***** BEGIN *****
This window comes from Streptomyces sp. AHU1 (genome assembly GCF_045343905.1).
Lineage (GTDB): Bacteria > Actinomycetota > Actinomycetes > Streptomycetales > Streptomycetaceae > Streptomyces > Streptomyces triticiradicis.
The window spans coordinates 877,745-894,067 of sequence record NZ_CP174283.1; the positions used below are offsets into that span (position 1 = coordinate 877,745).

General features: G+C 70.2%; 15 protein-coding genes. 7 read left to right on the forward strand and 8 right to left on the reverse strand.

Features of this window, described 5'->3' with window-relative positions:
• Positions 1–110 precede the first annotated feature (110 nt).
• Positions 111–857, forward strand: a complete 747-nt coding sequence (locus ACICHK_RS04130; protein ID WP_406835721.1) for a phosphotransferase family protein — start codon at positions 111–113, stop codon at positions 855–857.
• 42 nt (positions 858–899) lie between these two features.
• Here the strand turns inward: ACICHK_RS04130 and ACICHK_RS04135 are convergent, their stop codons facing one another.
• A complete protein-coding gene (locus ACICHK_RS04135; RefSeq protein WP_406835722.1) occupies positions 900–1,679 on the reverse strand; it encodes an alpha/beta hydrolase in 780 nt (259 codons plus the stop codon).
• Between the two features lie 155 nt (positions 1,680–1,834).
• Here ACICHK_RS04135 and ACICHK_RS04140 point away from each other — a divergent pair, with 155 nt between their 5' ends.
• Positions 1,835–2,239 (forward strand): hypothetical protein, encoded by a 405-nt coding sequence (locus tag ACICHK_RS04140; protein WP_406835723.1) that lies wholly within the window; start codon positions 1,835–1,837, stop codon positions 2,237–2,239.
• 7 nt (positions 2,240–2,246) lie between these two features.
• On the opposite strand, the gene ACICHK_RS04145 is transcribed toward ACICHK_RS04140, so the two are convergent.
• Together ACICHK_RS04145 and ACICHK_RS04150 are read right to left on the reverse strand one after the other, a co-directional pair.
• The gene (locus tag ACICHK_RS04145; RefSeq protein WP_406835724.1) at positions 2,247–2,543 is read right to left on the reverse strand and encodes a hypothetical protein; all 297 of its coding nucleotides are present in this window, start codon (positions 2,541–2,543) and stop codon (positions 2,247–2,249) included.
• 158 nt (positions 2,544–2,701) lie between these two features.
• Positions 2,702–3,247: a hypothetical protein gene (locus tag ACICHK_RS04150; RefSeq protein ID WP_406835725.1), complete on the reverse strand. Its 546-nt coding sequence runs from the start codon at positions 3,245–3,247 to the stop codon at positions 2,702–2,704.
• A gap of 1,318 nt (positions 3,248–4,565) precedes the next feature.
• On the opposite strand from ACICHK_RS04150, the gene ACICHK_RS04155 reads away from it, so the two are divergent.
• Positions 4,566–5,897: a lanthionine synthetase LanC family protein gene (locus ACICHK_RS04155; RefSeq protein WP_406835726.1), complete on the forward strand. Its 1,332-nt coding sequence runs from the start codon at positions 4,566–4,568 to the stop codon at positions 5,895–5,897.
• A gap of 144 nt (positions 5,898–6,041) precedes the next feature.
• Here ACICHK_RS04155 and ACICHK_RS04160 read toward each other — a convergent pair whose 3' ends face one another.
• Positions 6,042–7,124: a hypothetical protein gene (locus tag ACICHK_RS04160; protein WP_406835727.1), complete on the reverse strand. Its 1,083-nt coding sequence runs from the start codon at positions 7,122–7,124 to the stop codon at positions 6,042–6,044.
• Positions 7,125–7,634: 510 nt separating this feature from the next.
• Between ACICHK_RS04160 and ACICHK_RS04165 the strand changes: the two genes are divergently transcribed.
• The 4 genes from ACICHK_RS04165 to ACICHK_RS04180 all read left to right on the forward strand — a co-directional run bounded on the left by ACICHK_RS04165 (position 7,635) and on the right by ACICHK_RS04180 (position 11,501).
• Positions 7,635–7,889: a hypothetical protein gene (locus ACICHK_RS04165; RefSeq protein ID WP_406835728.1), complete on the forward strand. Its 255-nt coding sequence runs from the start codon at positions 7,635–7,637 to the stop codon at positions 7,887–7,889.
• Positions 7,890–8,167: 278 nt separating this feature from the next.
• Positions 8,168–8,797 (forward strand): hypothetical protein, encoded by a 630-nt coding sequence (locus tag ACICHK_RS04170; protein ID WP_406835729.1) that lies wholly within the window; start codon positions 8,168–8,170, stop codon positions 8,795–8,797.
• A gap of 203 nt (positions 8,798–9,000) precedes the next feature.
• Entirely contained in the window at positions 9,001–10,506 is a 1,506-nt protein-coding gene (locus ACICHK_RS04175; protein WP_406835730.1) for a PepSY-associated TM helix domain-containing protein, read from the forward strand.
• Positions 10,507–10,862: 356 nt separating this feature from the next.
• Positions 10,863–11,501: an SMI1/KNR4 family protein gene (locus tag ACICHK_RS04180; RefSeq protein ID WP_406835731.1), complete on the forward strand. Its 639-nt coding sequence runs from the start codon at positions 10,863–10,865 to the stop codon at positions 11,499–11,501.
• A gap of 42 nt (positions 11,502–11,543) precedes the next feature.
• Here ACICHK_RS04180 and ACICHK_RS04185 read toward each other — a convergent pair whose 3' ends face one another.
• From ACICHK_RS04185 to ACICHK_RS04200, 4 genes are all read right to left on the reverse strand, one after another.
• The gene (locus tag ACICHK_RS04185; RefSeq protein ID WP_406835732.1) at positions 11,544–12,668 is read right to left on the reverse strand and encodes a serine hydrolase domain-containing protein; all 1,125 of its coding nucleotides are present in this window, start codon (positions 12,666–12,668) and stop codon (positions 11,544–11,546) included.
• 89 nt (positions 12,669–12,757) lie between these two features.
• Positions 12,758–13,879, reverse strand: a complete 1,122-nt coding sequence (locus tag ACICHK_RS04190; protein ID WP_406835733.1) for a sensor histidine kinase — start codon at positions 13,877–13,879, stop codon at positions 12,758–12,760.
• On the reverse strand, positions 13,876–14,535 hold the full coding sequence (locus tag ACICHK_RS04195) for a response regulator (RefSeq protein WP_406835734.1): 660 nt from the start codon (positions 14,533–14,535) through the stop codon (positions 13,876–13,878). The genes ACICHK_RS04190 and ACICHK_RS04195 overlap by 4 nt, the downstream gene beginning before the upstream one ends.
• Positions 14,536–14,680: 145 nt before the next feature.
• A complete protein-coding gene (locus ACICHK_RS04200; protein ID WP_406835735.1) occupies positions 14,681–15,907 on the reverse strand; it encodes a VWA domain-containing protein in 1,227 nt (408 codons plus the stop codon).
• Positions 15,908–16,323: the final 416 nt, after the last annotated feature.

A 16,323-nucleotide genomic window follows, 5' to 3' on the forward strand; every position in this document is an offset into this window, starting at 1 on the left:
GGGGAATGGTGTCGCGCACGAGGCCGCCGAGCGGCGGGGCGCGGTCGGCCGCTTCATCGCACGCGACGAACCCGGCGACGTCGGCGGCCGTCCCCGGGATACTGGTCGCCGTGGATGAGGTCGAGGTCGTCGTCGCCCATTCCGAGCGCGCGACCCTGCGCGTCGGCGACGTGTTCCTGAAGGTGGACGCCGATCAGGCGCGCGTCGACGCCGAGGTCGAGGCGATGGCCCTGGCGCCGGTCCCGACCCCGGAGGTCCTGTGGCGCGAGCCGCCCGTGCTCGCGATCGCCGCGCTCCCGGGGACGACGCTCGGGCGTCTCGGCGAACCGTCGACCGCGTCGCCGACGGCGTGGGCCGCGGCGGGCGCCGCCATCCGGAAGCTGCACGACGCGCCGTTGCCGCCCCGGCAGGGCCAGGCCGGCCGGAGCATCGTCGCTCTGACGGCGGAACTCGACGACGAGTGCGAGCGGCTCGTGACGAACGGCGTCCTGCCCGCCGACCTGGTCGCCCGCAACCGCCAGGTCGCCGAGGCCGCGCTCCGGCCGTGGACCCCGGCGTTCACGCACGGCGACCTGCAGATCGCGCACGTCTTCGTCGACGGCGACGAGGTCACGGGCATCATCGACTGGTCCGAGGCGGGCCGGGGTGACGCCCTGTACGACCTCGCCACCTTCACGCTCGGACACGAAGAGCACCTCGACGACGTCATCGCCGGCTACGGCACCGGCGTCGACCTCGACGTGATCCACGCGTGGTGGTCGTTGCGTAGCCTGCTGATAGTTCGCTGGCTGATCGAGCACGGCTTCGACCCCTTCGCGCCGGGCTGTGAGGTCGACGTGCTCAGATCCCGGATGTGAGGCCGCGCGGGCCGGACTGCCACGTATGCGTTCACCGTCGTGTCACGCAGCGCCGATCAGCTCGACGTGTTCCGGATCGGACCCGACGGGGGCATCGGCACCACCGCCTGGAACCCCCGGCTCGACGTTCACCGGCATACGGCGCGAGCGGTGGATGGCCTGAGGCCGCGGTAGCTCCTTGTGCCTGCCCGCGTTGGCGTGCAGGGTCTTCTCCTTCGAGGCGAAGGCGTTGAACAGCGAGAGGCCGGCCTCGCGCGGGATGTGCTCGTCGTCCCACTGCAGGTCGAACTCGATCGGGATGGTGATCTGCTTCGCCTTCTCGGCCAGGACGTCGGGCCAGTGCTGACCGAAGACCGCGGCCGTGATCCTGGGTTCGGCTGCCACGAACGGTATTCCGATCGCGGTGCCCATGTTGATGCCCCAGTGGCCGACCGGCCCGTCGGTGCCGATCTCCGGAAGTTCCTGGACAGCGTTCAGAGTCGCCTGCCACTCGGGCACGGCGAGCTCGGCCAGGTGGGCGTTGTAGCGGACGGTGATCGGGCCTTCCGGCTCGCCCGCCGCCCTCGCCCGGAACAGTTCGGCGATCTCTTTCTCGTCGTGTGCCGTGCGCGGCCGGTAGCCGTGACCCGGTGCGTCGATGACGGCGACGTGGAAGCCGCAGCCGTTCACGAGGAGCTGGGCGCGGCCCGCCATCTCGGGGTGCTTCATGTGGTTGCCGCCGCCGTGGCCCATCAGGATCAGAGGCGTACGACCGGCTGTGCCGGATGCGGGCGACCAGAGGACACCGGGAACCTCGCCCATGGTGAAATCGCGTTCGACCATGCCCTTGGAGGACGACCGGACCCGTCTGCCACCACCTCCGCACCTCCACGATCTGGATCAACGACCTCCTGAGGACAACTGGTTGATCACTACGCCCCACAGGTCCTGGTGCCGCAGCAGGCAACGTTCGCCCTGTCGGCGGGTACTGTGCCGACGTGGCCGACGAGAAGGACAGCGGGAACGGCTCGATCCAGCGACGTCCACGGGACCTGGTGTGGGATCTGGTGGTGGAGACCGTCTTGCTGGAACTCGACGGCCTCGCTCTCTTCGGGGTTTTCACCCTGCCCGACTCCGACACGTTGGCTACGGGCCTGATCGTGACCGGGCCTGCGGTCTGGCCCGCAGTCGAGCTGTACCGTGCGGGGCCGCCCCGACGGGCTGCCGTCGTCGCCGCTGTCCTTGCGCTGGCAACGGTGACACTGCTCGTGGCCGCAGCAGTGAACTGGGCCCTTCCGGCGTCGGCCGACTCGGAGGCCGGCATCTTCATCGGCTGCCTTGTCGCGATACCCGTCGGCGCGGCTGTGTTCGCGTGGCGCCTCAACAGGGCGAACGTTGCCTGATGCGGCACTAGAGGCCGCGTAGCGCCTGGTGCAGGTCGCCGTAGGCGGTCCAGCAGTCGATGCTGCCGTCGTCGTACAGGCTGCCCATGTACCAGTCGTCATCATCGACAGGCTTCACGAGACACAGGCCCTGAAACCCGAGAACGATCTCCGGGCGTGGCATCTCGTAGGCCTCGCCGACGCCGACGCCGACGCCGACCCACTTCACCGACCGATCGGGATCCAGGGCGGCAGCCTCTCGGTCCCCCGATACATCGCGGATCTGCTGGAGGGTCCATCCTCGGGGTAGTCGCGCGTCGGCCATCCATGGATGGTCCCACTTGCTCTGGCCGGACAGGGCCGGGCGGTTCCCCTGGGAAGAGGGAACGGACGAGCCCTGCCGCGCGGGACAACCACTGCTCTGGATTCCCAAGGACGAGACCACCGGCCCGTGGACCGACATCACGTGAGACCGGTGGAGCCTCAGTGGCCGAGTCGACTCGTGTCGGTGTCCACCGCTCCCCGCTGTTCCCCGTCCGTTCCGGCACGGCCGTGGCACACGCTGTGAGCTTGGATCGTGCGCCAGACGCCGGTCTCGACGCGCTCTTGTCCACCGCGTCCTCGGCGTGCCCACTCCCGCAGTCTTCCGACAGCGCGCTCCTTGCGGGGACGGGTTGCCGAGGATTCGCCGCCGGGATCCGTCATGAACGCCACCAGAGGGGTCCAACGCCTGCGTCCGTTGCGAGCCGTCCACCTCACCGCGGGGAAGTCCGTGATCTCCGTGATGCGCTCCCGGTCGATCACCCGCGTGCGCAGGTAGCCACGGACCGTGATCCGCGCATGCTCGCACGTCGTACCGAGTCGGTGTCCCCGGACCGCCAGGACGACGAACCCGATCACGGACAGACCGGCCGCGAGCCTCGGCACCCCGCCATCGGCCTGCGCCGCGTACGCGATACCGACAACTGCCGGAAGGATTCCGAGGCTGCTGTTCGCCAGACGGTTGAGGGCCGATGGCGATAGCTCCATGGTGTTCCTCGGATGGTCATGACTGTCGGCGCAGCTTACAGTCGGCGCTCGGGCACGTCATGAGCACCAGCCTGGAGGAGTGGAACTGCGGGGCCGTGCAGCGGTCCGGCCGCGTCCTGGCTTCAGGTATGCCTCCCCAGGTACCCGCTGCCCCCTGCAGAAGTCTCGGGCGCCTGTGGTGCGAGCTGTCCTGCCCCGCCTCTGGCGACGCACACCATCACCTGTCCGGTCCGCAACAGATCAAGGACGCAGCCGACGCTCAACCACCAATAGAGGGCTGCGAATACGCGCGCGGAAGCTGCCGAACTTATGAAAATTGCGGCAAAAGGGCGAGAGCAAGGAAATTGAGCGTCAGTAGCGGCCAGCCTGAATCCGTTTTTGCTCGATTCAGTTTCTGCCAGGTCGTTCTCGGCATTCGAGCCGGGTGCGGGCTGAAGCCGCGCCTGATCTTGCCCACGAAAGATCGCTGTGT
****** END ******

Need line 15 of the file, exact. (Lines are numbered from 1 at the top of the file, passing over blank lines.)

• On the opposite strand, the gene ACICHK_RS04145 is transcribed toward ACICHK_RS04140, so the two are convergent.